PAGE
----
Thursday, March 27, 2008


My husband has a young co-worker that he genuinely enjoys and, for some reason beyond my husband's understanding, the young man seeks him out to talk to, has invited him out to breakfast, and to play basketball with him. Gary's truly grateful for this kind of inclusion. Friendship can be a big help when you're going to a job you otherwise dislike on a truly lousy shift. I've spoken with the guy on the phone once or twice. He has a quick sense of humor.

A week or so ago the young man handed my husband a music video by a group named Tool and asked him to watch it. He was just sure Gary would enjoy it. Looking at the surreal images of transparent fishlike creatures staring up at him from behind a windowed flap, my husband had his doubts, but he is a good friend (trust me, you want this guy at your back if you're in a tight spot) and said he'd try.

My oldest son saw the cover and shook his head. "These guys are seriously anti-Christian, Dad. I'd skip it if I were you."

Gary reported this back to his friend who assured Gary that Jeremiah must have misunderstood something he'd heard. They just make music, he said. Nothing more, nothing less.

So this morning Gary and I sat down and watched it together.

It is basic to my nature to try and understand everything I read, listen to, or look at. I enjoy surrealistic work as long as it's meaningful. I'm patient, I'll meditate on difficult prose or poetry, pondering its layers, wandering through its images. I actually prefer challenging, complex poetry, truth being told. To me it's like language-based algebra or a word game.



Gary and I sat through eight minutes of video. Eight minutes of a transparent humanoid figure staring at an eclipse (?) with fish-like creatures coming out his eyes until a locust-like creature stung him and he died (?) and an infant began to form in his brain. A block of amber floated across the screen more than once and an octopus type creature came out of the locust and died on the ground beside the humanoid. All of this was put to complex guitar-work and lyrics I could not understand because of the complex guitar work .

"I don't think we're high enough to appreciate this," said my almost 47 year old husband.

"I think it's about evolution and man's struggle to understand his role in the space and time," I replied, almost 43 years old young, but aging by the minute. "I agree though. We need more drugs."

We tried to watch the documentary that came with it, hoping for clarification. Instead we got a third-hand report by someone who'd once worked with the artist a long time ago and another report about the special effects used.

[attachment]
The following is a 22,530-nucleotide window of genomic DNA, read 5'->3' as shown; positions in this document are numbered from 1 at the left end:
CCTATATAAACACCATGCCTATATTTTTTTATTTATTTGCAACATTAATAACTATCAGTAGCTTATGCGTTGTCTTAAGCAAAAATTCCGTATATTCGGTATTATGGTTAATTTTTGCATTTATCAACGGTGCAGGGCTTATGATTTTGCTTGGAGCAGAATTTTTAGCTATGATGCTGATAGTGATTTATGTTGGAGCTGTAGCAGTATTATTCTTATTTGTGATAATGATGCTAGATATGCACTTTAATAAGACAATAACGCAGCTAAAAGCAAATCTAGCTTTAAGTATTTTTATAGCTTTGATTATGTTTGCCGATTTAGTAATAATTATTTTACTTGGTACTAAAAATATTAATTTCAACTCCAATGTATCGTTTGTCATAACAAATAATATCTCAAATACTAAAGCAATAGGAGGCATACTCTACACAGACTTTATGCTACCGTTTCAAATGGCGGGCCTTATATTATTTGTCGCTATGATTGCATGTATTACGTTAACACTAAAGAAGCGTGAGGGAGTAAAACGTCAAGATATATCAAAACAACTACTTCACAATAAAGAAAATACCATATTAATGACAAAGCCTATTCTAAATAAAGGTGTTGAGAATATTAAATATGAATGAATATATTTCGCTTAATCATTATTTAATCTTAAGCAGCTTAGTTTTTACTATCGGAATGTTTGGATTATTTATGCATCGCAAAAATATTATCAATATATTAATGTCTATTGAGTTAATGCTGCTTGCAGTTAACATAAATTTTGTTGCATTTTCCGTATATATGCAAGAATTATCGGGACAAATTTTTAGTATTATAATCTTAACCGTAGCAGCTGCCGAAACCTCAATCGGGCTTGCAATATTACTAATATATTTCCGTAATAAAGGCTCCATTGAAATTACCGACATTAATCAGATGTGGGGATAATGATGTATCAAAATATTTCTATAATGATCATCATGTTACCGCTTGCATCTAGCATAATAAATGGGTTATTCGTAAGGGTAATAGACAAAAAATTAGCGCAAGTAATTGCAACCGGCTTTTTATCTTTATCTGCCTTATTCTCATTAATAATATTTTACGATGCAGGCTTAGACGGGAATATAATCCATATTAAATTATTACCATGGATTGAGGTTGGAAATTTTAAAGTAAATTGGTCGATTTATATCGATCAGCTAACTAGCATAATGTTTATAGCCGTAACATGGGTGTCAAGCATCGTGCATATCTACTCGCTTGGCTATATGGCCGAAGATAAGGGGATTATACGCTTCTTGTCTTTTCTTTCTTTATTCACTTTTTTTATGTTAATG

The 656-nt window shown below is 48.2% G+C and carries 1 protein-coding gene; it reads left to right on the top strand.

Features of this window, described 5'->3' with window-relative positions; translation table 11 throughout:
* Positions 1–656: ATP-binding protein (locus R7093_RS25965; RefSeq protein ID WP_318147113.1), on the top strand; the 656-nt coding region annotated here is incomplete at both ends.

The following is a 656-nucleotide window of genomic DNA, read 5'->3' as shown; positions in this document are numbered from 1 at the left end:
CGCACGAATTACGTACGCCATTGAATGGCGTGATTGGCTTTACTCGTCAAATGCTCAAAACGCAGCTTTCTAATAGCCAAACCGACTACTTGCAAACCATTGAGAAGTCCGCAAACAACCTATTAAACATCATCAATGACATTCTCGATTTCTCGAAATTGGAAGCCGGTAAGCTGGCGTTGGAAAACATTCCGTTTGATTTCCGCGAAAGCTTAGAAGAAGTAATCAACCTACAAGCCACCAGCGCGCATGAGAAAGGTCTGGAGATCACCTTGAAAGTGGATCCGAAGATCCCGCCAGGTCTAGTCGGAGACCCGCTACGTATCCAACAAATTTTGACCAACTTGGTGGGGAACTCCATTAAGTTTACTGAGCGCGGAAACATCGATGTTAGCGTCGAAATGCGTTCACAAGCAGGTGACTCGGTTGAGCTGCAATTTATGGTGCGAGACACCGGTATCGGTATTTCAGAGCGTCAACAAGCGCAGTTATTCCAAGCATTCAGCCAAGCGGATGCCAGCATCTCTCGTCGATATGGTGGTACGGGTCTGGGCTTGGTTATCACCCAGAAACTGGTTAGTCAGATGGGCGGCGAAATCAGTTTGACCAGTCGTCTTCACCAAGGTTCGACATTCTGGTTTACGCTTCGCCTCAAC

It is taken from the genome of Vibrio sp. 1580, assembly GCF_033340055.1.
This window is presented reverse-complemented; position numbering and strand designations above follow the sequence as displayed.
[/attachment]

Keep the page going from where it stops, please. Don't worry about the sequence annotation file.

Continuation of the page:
Because I'm me, I went in search of the lyrics online, learned that the artist "Adam Jones" was a talented sculpturist and media artist who worked on films like "Jurrassic Park" before he left to pursue music and videos. It seems Adam experimented-at least at one point in time--with hallucinogens and claimed they opened his mind.

Well that explains a lot.

I didn't find the lyrics I wanted, but I did find a collection of others. Interestingly he write substantial material--clearly has a drive to say something important--his topics ranging from censorship to third world horrors. But my search stopped when I found the words to another one of their songs called "Opiate". I don't feel the need to understand anything else at this point.

Choices always were a problem for you.
What you need is someone strong to guide you.
Deaf and blind and dumb and born to follow,
what you need is someone strong to use you..
like me,
like me.

If you want to get your soul to heaven,
trust in me.
Don't judge or question.
You are broken now ,
but faith can heal you.
Just do everything I tell you to do.
Deaf and blind and dumb and born to follow.
Let me lay my holy hand upon you.

My Gods will
becomes me.
When he speaks out,
he speaks through me.
He has needs
like I do.
We both want
to rape you.

Jesus Christ, why don't you come save my life.
Open my eyes and blind me with your light
and your lies.

I showed them to Gary who frowned and sighed. He picked up the DVD dropped it in the bag he takes to work. "That's the end of that."

What do you do in a situation like this? Make up a strained little white lie to avoid hurting the other guy's feelings? Tell him you find his favorite group's materials offensive? Try to slip the DVD into his hand and stay out of sight until the subject fades from memory?

I don't envy Gary tonight.


Mike said...

It sounds like a great opportunity to find out more about where this guy's head is.

Mary Paddock said...

I agree Mike, and hopefully Gary will approach the subject with him. He's inclined to talk about his faith in a fairly measured way and people tend to respect that about him.

The added complication is that this guy is his superior. 'Could be awkward if he offends him.

I personally never know how to tell someone I didn't get something they considered important enough to share with me.

Scotty said...

If he makes things awkward for Gary just for having a different taste in music, I wouldn't count him as much of a superior myself.

As for telling others generally? The truth works for me. They're either mature enough (in the workplace) or enough of a personal friend to understand and/or respect your differing point of view/taste. I no longer let myself feel guilty for other peoples' inabilities to accept the truth.

"Before I answer that question, just let me say, Don't ask me that question unless you're 100% sure that you're gonna be okay with my answer..."